By November 24th, Rouhani and Zarif had secured an interim nuclear agreement in Geneva with the five permanent members of the UN Security Council — the US, Britain, France, Russia and China — along with Germany. The terms of Iran’s agreement with the group, which was known as the P5+1, froze development of Iran’s nuclear program in exchange for limited sanctions relief, giving Rouhani and Zarif room to maneuver. “Regardless of who had become president that year, this would have been the system's strategy,” Vaez says. “Khamenei had made a decision to find an exit plan from the nuclear crisis. Rouhani and Zarif had the experience, the knowledge, and the skills to deliver.”

 

The Backseat Negotiator

Although Khamenei had made Rouhani the public face of negotiations, he set Rouhani and Zarif a series of “red lines” based on discussions with Iran’s Supreme National Security Council. Two main requirements were that the physical infrastructure of Iran’s nuclear facilities should remain in place and that no facility should be shut down. “One example was, you can’t shut down Fordow,” Vaez says, referring to a secret underground uranium enrichment plant that was publicly identified by US President Barack Obama in 2009. “Another was that the heavy water reactor in Arak would have to remain a heavy water reactor, even though it would produce less plutonium. They wanted to do this because of the heavy price the country had paid for this infrastructure, to show that it wasn’t all for nothing.”

There were also tactical disagreements between Khamenei and the negotiating team. One example, Vaez says, was when negotiators were seeking a way to reduce Iran’s number of operating uranium enrichment centrifuges — around 9000 — by half. One idea was that Iran could alternate between sets of 4500 centrifuges, with each set operating for several months. But Khamenei, informed by Salahi that this would damage the centrifuges, intervened. Khamenei then sent Salehi to join the negotiators and supervise technical matters. “The fact that the supreme leader was seen as the bad cop in this dynamic had some utility,” Vaez says. “The negotiators could always tell the Americans that the things they were asking for were unacceptable to the supreme leader.”

 

No Good Deal Goes Unpunished

On July 14, 2015, Iran and the P5+1 reached an agreement known as the Joint Comprehensive Plan of Action (JCPOA), which rolled back Iran’s nuclear program and instituted anti-proliferation safeguards in exchange for relief from a range of US, EU, and United Nations Security Council sanctions. While the deal was widely celebrated based on expectations that it would lead to greater economic prosperity, Rouhani faced constant criticism from more radical and security-minded MPs and officials who accused him of compromising Iran’s nuclear rights. Khamenei, in acknowledgment of dissent from much of his own political base, adopted a more equivocal tone.

“By the time the nuclear deal was sealed, Khamenei put the brakes on Rouhani,” says Alex Vatanka of the Middle East Institute. “Khamenei does not let anyone become the hero of the nation on any issue. He has done this with other presidents. He doesn’t let anyone get too big, whether they come from the reformist side like Mohammad Khatami or from the far right populist side like Ahmadinejad.” And while Khamenei’s approach to Iran’s presidents is partly about limiting rivalry, it is also about avoiding the long-term risk associated with any policy. “This is fully consistent with Khamenei's approach to issues that might be double-edged,” Vatanka says. “It’s ‘heroic flexibility’ vs. ‘I don’t trust the Americans.’ Khamenei doesn't want to own a failed policy.”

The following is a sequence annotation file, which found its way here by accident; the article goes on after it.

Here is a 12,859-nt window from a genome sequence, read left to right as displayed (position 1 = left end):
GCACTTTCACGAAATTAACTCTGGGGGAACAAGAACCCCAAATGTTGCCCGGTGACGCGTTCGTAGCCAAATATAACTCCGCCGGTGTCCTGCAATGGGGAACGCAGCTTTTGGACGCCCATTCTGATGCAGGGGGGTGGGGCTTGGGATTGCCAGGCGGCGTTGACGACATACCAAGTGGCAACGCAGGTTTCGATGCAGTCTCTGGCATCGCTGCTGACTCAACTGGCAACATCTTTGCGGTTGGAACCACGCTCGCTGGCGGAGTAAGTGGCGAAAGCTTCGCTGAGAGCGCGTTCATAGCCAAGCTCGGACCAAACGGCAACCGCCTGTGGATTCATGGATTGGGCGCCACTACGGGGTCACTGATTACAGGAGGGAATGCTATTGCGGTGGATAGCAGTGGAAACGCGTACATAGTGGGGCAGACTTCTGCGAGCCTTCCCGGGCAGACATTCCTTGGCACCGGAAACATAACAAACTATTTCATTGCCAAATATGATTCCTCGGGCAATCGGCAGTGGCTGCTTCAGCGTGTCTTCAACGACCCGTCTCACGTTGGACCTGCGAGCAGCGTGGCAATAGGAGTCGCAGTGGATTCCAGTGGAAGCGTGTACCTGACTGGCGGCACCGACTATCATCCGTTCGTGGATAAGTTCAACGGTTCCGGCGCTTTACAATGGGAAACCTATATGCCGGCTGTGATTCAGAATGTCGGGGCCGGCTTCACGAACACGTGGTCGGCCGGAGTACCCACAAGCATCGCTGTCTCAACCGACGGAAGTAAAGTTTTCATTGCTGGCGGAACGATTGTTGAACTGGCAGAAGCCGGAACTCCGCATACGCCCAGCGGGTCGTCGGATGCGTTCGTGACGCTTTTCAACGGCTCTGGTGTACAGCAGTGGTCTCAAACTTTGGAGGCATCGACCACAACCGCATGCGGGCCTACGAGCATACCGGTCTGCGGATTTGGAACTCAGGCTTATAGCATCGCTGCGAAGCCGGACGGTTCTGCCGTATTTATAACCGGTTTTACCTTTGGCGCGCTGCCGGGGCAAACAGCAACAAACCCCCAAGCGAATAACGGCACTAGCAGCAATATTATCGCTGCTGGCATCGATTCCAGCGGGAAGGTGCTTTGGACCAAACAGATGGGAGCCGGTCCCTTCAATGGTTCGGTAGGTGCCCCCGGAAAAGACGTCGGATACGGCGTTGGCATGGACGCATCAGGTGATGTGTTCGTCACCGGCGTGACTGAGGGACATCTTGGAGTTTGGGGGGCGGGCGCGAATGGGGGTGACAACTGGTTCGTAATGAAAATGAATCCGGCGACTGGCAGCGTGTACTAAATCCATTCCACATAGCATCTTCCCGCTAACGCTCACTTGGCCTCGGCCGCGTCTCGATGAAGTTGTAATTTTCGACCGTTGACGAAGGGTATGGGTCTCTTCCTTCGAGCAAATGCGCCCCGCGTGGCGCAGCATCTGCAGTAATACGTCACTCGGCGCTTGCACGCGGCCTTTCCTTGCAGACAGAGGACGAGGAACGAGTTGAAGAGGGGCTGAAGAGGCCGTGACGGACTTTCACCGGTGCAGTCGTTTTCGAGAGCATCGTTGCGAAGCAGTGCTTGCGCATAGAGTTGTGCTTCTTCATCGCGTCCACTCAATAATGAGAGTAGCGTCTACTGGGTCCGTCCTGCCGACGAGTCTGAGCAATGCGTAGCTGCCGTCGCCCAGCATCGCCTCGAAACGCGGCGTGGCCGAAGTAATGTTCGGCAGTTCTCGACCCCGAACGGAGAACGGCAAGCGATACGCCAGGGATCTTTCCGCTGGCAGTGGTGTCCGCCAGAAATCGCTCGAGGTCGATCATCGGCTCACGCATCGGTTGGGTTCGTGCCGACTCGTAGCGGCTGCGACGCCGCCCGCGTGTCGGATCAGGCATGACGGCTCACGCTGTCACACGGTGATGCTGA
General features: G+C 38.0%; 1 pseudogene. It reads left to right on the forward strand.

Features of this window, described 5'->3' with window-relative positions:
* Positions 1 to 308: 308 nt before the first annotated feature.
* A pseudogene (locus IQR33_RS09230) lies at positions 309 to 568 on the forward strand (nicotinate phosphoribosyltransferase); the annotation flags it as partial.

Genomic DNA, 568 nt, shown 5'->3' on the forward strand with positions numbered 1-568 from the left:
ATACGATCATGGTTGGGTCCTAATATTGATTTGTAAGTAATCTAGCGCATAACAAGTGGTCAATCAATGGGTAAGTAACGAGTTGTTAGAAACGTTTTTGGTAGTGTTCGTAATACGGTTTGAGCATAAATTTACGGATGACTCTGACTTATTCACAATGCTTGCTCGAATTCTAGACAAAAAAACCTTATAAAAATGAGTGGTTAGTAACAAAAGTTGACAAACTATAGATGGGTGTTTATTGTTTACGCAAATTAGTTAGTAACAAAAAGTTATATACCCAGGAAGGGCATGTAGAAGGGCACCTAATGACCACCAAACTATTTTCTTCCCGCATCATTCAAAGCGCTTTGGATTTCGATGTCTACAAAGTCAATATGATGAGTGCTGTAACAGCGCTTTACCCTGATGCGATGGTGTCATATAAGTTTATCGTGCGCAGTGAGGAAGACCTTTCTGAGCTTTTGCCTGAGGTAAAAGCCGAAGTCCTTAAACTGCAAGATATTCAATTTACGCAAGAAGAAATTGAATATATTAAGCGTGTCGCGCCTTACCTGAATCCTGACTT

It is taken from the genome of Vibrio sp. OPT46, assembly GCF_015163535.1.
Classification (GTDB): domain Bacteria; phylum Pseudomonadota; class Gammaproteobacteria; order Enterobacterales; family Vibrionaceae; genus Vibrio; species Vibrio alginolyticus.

The main point for Khamenei, it seems, was that Iranians shouldn’t see the nuclear negotiations as a pathway to a thaw in US-Iran relations, or to social change at home. “Overall, he saw the deal as a victory,” Vaez says. “He has said publicly that people who once would not tolerate 20 centrifuges in Iran have been forced to tolerate thousands of centrifuges. But he wanted this to be a ‘seal’ rather than a ‘foundation” for any additional improvements in Iran's relations with the US.” Reacting to a series of 2016 speeches in which Rouhani had called for a “JCPOA 2” to build political consensus and economic prosperity inside Iran, Khamenei slapped him down, saying that those who talk about an additional JCPOA were getting their cues from the enemy. “This was incredible pushback,” Vaez says, “and since then, Rouhani has not talked about it again.”

 

Fault Lines

Within Iran, the main fault line in Rouhani’s relationship with Khamenei has been his criticism of the role of the Islamic Revolutionary Guards Corps — a bloated political and national security organization established after Iran’s 1979 revolution — in Iran’s economy. Khamenei has cultivated the support of the Guards for decades, and that support helped him in his early days as supreme leader, when he sought pre-eminence over Iran’s most powerful president, Akbar Hashemi Rafsanjani. But from Rouhani’s perspective, the Guards’ outsized involvement in national infrastructure and development projects is an obstacle to foreign investment, not least because the Guards remain the target of international anti-terrorism sanctions.